What I learned in California

Aug. 04, 2013 @ 06:08 AM

When I learned that I was traveling to California to cover the local 50/70 All-Stars as they played in the Intermediate World Series, I could have never predicted what I experienced and learned this week. It would take me hours to talk about my entire trip, so I’ll just walk through some highlights.

Flying is cool, but not necessarily fun: I knew that Day 1 would be long. I knew that flying to Boston Sunday morning and then waiting five hours for a seven hour flight to San Francisco sitting between two people that had absolutely no interest in my small talk would be rough. But in the end, it wasn’t half bad considering the horror stories I heard from other parents.

One group was forced to drive to Philadelphia from Washington D.C. to catch a flight to San Francisco. Another group sat and waited in multiple airports just hoping to fill an empty seat and hit the skies.

It took a few days, but in the end the entire Rutherford County posse made it to the west coast.

California weather is amazing: My body struggled with the time change and my sleep schedule was nearly turned upside down, but I got over it all when I stepped outside the first day.

Temperatures in the mid-80’s, minimal humidity, a light breeze and clear blue skies made it hard to miss Rutherford County. A reprieve from random monsoon-type weather wasn’t turned away.

As beautiful as it is, I underestimated the extremes of the climate. The low humidity and clear skies allowing constant, direct sunlight gave me a nice burn on Monday. There’s isn’t much worse than a red face on Tuesday, a wristwatch tan line on Wednesday and a peeling forehead on Saturday.

And once the sun goes down, it cools off in the blink of an eye. You think you’re set for the day with your shorts and short-sleeve shirt, but in the evenings you start wishing that you packed more jeans and a hoodie for the trip. I was one of those shivering on dinner trips.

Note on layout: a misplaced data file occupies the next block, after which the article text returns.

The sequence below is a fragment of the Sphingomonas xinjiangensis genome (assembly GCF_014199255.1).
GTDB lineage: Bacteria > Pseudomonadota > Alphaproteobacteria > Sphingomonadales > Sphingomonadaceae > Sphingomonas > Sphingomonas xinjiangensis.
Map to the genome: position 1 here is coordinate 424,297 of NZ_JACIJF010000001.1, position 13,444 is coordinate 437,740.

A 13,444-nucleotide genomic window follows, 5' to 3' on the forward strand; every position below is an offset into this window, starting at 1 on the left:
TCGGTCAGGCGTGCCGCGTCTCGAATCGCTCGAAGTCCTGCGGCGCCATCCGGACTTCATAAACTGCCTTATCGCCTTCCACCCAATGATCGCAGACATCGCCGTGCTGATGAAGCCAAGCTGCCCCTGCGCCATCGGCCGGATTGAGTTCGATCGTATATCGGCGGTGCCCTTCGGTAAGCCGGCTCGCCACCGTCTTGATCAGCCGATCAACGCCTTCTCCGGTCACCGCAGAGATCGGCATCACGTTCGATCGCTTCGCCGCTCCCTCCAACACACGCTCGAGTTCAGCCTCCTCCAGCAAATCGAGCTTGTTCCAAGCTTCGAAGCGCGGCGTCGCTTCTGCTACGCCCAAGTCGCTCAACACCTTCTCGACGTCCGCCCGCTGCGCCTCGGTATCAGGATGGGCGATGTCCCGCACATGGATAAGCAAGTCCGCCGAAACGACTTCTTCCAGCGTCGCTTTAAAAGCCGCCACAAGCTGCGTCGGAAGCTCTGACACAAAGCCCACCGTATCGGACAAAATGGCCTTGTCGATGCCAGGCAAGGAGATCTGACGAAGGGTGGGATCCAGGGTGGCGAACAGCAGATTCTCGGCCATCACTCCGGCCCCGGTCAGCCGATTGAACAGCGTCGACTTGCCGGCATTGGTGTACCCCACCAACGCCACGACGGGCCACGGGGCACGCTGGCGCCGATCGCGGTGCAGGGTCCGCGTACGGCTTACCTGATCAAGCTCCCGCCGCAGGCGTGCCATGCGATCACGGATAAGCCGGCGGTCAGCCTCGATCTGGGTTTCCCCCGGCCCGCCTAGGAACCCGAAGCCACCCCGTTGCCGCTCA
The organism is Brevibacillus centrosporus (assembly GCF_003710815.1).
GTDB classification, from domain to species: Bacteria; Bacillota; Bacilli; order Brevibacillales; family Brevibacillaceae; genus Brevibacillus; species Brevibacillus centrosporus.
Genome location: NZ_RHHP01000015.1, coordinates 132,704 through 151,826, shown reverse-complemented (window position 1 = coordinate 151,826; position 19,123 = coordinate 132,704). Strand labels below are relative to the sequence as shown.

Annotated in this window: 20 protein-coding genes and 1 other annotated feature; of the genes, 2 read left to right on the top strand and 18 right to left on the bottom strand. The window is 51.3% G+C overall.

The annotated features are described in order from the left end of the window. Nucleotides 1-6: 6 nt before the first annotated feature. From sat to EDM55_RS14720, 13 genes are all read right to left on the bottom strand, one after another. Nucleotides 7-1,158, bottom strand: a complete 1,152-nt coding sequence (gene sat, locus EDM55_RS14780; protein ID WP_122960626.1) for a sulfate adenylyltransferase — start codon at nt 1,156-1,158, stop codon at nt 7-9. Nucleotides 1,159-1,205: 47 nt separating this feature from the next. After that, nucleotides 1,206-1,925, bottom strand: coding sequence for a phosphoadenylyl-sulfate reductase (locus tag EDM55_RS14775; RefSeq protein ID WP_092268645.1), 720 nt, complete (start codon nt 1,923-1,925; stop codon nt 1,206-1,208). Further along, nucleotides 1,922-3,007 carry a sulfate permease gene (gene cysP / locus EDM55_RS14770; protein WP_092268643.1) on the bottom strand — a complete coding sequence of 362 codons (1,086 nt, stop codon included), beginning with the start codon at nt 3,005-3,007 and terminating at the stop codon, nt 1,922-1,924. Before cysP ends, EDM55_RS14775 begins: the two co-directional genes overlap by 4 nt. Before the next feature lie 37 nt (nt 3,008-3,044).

Parents can be a lifesaver: If you’ve ever done it, you know that renting a car is expensive … or so I hear. I’m not old enough to make that final leap into adulthood and have Hertz toss me the keys to a full-size sedan of my choice. So I’ve been catching rides all week, usually with parents.

One set of parents in particular have been more than gracious throughout the week, Michael and Angie Smith have been my honorary chauffeurs if I can’t catch a ride on the team bus.

 I hate asking someone to help me on my time, but I almost feel like the Smiths have adopted me for the week. Every morning they ask me how I’m getting to the games and after every game they find me to ask how long they need to wait on me. If I need to hang out at the fields to write on deadline, they’re more than happy to pick me up when I’m done.

I’d like to take this chance to thank Michael and Angie especially for being so kind.  And to everyone else who allowed me to hitch a ride, thank you.

Don’t encourage shenanigans to 13-year-old boys: My first two nights in the hotel I had a room to myself. It was peaceful, clean and there wasn’t the smell of dirty shoes overwhelming my every sense. That all changed on the third night when I relocated to a room with three players.

Now you can only imagine how a group of 13-year-olds act when they’re packed into a hotel and jacked up on soda and pop-tarts. So if you picture constant wrestling, giggling and mischief, you got it.

One night I made the mistake of chronicling a few dorm-room pranks I frequently participated in while in college. If you want to grab the attention of pre-teen boys, tell them how to embarrass and inconvenience their peers.

I won’t name any names or go into too much detail because as I’ve heard numerous times throughout the week, “what happens in Livermore stays in Livermore,” but I will tell you that the boys may have gotten carried away with a particular prank.

Luckily, the only prank they could carry out was harmless and who am I to discourage the kids from having a good time?

The bond with this local team is unlike anything I’ve ever seen: From the players to the parents to the coaches, this group that made the 2,600-mile journey is unbelievable and inseparable.

Everyone genuinely cares about everyone else.

The team may not have performed up to its expected standards, but the joy and love displayed throughout the week was truly heartwarming.

I made the trip to cover this group as an outsider. My goal was to give those back home in Rutherford County the chance to follow this team on its journey to the highest level of Little League baseball. I expected to work in the shadows.

But as the days went on I felt as if I was becoming a part of the group, not because I imposed myself because I needed rides and wanted to venture from the hotel on occasion, but because I was included. I was considered more than just the guy there to take pictures and writes stories.

This is a truly remarkable group of kids, coaches and families. I feel incredibly privileged to have spent a week with them.

This assignment will be one that I’ll never forget, not because I spent a week in California covering my first major even as a professional journalist, but because of the people I was surrounded by.